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Dive Report: Malibu & Noodling Triggerfish


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Posted by Patrick on February 11, 2007 at 12:29:39:

Despite dire predictions from the weather prognosticators, Captain Andy – ever the optimist – planned for a Saturday dive. On arising at 0’dark-thirty and expecting the skies to be dark and pregnant with rain, I was pleasantly surprised to clearly see the moon and her escort of Jupiter through the pre-dawn scattered clouds. Even though the conditions didn’t look too bad, we opted to stay close to home and make yet another Santa Monica Bay trip. With the predicted west wind and swell, the ‘Bu and Paradise Cove would offer protection, plus if/when the weather did turn, on the run home it would be on our stern.

We were the only boat launching at the MdR ramp; it seems like the rest of the boating community actually believed the weather boffins and stayed abed. Immediately after clearing H Basin, I spotted a feral boat – a small sailboat had chaffed through its mooring lines was making a break for the high seas. I came alongside and Andy got a line on her. As we towed her over to the Sheriff’s-Harbor Patrol dock, Capt. Andy gave them a heads up call on channel 16. A quick drop off of the wayward sailboat and we were back in the channel surrounded by the female crew teams from UCLA.

I really love women with upper body strength!
The dredging continues at the North Jetty. At this point it looks as though they’ll dredge clear back to Pacific Avenue.

After a couple of weeks fiddling with my UW camera and new Ikelite strobe, I decided that today was the day I’d give it a shot, but first I’d check visibility. Our first dive site up above Malibu made me glad I’d decided to make the first dive sans camera. Surface conditions were superb and the upper 40-50 feet of the water column was at least 20-foot vis. But from 70-foot to the bottom, visibility was a dark, milky, hazy 4-5-feet. I spent the dive with my face very close to the rocks and crevices startling the local residents with my light. Swell sharks, sculpin Sand Bass, Chromis, calicos, Cabezon, sheephead, Cancer crabs and flea-sized lobster all were observed and startled.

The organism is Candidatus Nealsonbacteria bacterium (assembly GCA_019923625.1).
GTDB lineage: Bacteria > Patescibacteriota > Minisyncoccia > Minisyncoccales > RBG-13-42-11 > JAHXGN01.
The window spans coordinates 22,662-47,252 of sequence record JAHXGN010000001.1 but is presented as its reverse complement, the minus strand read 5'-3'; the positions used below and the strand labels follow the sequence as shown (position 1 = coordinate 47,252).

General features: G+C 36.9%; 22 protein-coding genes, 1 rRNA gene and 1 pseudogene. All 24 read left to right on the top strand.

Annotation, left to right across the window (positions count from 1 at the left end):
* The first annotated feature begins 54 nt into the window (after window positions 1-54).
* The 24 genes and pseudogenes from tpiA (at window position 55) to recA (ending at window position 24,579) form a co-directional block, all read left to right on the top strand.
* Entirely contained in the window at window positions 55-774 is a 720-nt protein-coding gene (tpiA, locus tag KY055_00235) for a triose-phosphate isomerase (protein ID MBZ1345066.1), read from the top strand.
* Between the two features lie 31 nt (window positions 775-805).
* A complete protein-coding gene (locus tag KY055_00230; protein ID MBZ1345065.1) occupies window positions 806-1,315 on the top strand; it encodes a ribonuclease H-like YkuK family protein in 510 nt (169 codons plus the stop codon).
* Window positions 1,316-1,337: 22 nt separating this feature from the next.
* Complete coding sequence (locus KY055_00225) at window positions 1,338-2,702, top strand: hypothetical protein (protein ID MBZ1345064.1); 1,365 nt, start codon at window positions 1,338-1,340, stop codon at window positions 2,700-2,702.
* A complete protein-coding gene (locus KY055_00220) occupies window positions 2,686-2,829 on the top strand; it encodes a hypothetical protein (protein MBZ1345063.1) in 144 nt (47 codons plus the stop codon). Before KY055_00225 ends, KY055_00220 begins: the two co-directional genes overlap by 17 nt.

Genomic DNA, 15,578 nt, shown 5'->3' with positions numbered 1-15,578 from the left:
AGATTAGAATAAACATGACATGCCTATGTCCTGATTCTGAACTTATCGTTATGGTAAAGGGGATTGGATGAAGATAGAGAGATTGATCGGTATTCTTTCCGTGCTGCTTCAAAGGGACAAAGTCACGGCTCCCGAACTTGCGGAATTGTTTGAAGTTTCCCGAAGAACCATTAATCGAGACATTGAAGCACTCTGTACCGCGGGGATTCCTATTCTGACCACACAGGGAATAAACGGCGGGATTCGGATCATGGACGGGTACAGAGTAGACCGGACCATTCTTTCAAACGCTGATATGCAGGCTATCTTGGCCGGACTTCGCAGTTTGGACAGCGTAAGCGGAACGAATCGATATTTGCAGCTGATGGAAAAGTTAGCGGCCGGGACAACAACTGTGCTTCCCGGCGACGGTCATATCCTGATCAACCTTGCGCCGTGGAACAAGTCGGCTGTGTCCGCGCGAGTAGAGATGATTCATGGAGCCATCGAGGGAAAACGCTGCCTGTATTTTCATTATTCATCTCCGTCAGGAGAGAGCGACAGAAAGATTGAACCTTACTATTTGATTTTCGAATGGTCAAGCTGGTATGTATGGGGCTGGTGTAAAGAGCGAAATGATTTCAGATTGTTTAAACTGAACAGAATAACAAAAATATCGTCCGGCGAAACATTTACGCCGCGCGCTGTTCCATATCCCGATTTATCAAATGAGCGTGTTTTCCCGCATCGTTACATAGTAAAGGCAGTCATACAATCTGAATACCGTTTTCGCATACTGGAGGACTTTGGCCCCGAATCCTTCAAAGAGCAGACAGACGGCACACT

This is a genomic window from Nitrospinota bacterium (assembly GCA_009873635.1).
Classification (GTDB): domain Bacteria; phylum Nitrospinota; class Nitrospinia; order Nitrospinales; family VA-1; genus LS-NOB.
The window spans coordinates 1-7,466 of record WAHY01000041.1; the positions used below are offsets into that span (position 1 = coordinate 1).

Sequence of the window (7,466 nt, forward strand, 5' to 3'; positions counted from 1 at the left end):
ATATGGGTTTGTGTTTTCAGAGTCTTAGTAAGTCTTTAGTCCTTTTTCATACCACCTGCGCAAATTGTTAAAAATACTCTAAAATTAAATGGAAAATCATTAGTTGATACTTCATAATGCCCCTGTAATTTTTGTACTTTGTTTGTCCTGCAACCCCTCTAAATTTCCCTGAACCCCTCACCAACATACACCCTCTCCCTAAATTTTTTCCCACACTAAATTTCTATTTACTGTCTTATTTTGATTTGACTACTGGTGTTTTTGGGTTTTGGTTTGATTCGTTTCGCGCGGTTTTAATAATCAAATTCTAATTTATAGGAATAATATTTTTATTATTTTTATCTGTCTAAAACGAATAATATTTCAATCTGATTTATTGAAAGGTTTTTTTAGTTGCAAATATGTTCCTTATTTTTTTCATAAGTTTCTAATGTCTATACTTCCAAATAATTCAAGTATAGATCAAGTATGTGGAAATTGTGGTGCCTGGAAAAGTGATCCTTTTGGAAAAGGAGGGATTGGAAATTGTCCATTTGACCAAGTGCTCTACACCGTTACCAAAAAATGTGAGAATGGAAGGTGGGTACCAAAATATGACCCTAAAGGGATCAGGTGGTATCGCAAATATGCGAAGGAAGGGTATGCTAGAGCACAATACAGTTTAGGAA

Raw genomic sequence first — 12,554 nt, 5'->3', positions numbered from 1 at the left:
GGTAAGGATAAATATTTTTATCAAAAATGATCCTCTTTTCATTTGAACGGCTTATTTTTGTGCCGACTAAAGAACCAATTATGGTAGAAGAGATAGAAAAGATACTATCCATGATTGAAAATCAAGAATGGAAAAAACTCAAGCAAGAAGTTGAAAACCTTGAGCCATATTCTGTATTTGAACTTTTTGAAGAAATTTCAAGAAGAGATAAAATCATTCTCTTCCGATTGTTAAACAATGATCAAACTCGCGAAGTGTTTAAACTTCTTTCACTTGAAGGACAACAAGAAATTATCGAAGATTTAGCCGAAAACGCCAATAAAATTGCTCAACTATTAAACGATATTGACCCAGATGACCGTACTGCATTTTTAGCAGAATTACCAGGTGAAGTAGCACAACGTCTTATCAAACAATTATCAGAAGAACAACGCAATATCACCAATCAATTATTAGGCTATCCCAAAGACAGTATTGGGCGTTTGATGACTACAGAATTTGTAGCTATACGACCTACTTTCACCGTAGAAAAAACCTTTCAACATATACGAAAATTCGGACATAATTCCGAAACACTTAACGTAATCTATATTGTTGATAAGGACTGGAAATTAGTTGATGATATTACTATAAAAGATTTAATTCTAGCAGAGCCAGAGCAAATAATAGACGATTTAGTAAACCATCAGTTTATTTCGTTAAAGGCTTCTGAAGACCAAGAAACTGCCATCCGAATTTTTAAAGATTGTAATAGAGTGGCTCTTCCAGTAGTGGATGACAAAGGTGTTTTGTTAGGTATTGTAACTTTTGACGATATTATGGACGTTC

In a quest for better conditions we headed down the coast to the Topanga artificial reefs for our next dive. Conditions were amazing – broken overcast with more sun than clouds, glassy, flat seas with small, long duration swells.

If only we could find some visibility. The selection of the second dive sport mirrored the first topside and on the bottom. Aside from the structure having heavier concentrations of Corynactis, the occupants were pretty much the same except for one thing. For some time we’ve been seeing Finescale Triggerfish (Balistes polylepis) in the area. There was often some doubt expressed by some divers who we told of these fairly common sightings, yet we were not inclined to spear one of these interesting creatures just to prove our point. They tend to be nervous and shy and usually are deeply ensconced in a cave or crevice; it is tough to spend any time with them. On my second dive of the day in 56-feet of water and 3-feet of visibility I came on one fully exposed lounging against a corner of rock. I watched him for a minute and he seemed okay with my presence. “Hummm… “I wonder…
In a spur of the moment idea, I reached over and took hold of his tail – and got it! He flipped around a bit, but in a moment I had him safely in a goody-bag.
Holy crap! I just caught a Triggerfish by hand!

Figuring there wasn’t much else that was going to happen on that dive I had decided to head on up, when my flash light beam reflected off something on the bottom. Looking closer, I saw it was a Tekna dive knife – My Tekna dive knife that I had lost last year. Much the worst for wear after a year’s submersion it was still a trippy find. Wow! Interesting dive for only 3-5 foot visibility.

For the last dive of the day at an adjacent rock pile, the visibility declined even further to less that 3-feet. Heading in conditions were beginning to pickup a bit with the wind, which had been easterly up until then, swinging around to the prevailing westerly and the seas beginning to build.

For a day that had been forecast as rainy, nasty and no diving, it turned into a nice, enlightening day full of diving.

I love Southern California diving!

Stay wet



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